ARIANNA Quan, the Beijing-born Miss Michigan 2016 winner who was vilified for months on social media for being “ugly”, failed yesterday to come up tops in the Miss America 2017 contest.
But the gutsy Quan, no stranger to making headlines, did not leave Atlantic City in New Jersey entirely empty-handed.
According to mLive, she won a preliminary talent award earlier in the week – a US$2,000 scholarship – for a piano performance that earned her a standing ovation from the audience.
The report said Quan “dazzled the crowd” with her “terrific” rendition of Mily Balakirev’s transcription of Mikhail Glinka’s “L’Alouette” (the Lark)” during the talent competition.
The win was to have helped her performance in the overall competition – the talent component accounts for 30 percent of each contender’s overall score – but Quan did not make it through to top 15.
— Miss America Org (@MissAmericaOrg) September 9, 2016
USA Today’s report said Miss Arkansas’ Savvy Shields claimed the 2017 Miss America title, while Miss South Carolina’s Rachel Wyatt was runner-up and Miss New York’s Camille Sims was second runner-up. At four place was Miss Washington’s Alicia Cooper and fifth was Miss Mississippi Laura Lee.
— Miss America Org (@MissAmericaOrg) September 12, 2016
Quan, who entered the competition on the platform “Being American: Immigration & Citizenship Education”, has had to fight off criticism from her former countrymen for months after she clinched the Miss Michigan title in June. She was the first Asian-American to bag the title.
Instead of praising their compatriot, Chinese netizens rained unkind words on the beauty queen, mostly focusing on her looks. Some called her “ugly” while others said she was not fit to represent the Chinese people.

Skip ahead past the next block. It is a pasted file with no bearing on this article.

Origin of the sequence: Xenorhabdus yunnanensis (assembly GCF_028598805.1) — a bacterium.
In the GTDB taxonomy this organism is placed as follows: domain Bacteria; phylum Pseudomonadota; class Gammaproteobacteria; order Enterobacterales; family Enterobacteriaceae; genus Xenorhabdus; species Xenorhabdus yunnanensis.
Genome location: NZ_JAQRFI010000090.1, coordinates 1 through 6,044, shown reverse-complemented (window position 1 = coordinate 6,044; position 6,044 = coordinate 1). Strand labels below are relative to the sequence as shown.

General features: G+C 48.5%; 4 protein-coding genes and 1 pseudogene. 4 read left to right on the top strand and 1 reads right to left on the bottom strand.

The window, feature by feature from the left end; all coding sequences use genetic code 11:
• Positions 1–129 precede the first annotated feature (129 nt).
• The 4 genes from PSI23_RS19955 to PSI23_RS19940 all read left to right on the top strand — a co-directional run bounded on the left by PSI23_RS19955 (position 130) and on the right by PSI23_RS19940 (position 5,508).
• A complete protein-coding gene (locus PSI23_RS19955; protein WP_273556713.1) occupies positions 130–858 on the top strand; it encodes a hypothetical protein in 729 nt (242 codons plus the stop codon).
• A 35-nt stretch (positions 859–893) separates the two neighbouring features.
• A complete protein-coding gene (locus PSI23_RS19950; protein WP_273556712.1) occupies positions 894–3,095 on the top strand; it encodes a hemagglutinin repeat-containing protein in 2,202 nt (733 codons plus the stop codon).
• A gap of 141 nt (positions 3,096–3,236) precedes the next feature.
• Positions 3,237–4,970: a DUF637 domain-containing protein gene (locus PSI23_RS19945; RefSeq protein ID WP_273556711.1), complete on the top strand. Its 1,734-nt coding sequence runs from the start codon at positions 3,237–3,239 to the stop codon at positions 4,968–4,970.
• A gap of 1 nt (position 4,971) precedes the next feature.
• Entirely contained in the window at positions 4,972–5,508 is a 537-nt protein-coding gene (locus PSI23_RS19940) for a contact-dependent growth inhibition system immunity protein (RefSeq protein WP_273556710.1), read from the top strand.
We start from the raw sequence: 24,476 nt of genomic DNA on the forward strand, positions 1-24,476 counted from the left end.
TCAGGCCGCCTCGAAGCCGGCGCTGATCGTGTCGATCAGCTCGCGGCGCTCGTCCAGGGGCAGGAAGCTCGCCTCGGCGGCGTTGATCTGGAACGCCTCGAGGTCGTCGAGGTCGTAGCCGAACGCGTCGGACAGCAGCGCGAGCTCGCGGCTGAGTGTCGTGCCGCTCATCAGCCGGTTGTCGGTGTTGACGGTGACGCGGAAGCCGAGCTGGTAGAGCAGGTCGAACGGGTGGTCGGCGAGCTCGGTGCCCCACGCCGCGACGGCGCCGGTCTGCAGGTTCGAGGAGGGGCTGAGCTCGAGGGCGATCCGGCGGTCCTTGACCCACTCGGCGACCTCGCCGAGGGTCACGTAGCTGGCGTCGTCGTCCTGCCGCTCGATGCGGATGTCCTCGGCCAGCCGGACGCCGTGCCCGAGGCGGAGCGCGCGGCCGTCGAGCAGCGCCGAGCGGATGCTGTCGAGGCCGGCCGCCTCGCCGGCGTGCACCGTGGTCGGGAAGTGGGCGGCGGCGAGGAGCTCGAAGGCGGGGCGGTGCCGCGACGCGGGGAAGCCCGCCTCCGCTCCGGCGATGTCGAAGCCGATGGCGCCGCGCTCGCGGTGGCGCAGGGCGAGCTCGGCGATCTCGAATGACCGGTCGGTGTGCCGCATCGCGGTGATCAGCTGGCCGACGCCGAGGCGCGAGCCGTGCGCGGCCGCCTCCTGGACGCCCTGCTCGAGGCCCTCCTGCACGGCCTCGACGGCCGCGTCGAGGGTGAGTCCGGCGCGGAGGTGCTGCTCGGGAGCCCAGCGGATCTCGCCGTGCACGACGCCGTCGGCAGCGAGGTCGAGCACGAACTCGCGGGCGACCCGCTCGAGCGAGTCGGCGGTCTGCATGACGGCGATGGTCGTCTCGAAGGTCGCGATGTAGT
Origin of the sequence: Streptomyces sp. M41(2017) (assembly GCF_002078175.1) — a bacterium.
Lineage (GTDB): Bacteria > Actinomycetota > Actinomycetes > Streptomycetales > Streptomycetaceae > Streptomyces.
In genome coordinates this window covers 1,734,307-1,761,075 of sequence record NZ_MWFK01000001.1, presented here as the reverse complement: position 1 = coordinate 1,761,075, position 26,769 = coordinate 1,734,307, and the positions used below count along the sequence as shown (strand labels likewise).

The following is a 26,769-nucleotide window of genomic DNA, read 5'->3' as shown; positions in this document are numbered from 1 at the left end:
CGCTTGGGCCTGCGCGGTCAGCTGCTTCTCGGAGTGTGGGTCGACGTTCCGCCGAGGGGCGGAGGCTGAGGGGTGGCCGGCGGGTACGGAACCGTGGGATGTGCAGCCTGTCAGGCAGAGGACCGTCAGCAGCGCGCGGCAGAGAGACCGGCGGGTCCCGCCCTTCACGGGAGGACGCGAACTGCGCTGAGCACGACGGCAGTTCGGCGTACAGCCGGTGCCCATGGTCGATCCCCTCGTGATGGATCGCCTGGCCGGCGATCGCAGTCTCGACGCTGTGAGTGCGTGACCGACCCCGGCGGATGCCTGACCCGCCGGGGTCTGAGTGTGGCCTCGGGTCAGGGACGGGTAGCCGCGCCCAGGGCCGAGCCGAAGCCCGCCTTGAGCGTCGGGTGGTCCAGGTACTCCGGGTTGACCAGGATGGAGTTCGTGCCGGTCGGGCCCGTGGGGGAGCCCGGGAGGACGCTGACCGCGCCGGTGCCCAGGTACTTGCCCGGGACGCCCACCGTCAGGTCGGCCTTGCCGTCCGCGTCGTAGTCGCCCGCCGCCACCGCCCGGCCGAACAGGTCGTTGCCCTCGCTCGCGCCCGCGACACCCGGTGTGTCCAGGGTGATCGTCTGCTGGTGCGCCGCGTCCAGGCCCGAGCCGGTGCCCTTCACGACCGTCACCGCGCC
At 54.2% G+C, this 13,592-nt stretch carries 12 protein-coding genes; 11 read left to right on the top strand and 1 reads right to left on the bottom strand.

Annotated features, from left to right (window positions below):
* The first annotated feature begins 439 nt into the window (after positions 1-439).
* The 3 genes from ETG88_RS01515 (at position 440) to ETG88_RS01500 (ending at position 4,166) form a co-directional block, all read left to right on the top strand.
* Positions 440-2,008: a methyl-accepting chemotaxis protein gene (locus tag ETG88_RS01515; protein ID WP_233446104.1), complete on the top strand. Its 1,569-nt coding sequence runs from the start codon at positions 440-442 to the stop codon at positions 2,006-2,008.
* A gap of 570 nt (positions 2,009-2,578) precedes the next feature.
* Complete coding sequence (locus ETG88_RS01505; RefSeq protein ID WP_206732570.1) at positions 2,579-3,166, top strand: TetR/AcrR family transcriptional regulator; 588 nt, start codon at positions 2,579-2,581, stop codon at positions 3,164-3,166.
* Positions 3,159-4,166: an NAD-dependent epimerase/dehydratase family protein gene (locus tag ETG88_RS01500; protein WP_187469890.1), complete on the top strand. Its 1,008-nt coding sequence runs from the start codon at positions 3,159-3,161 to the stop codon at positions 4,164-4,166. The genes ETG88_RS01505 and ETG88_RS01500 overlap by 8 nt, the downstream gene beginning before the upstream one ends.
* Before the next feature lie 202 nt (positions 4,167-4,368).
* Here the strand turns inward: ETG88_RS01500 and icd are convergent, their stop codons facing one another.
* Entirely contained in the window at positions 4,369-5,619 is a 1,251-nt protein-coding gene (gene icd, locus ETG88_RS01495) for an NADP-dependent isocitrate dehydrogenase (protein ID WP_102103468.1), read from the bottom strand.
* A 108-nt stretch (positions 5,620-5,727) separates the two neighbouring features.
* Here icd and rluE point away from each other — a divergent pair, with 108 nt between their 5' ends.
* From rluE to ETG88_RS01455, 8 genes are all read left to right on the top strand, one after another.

Shanghaiist in July translated some comments on Chinese social media with one user saying “She’s ugly AND she isn’t Chinese,” while another asked: “Is this competition for picking the ugliest person?”
Other insulting comments hurled at Quan read : “She’s ruining the reputation of Chinese people,” and : “This is probably the American standard of beauty. She looks exactly like Mulan in Disney.”
But Quan took in all in her stride and chose instead to capitalize on the hate, using it to prop up her Miss America platform. During media interviews, she said she was glad her achievement was opening up such a discussion.
“I see it as a part of my job as a state title-holder and potential Miss America,” she was quoted saying in Cosmopolitan recently.
“My goal is to just drive the conversation in an important direction, because there are so many things we have to discuss about immigration and diversity in this country right now.”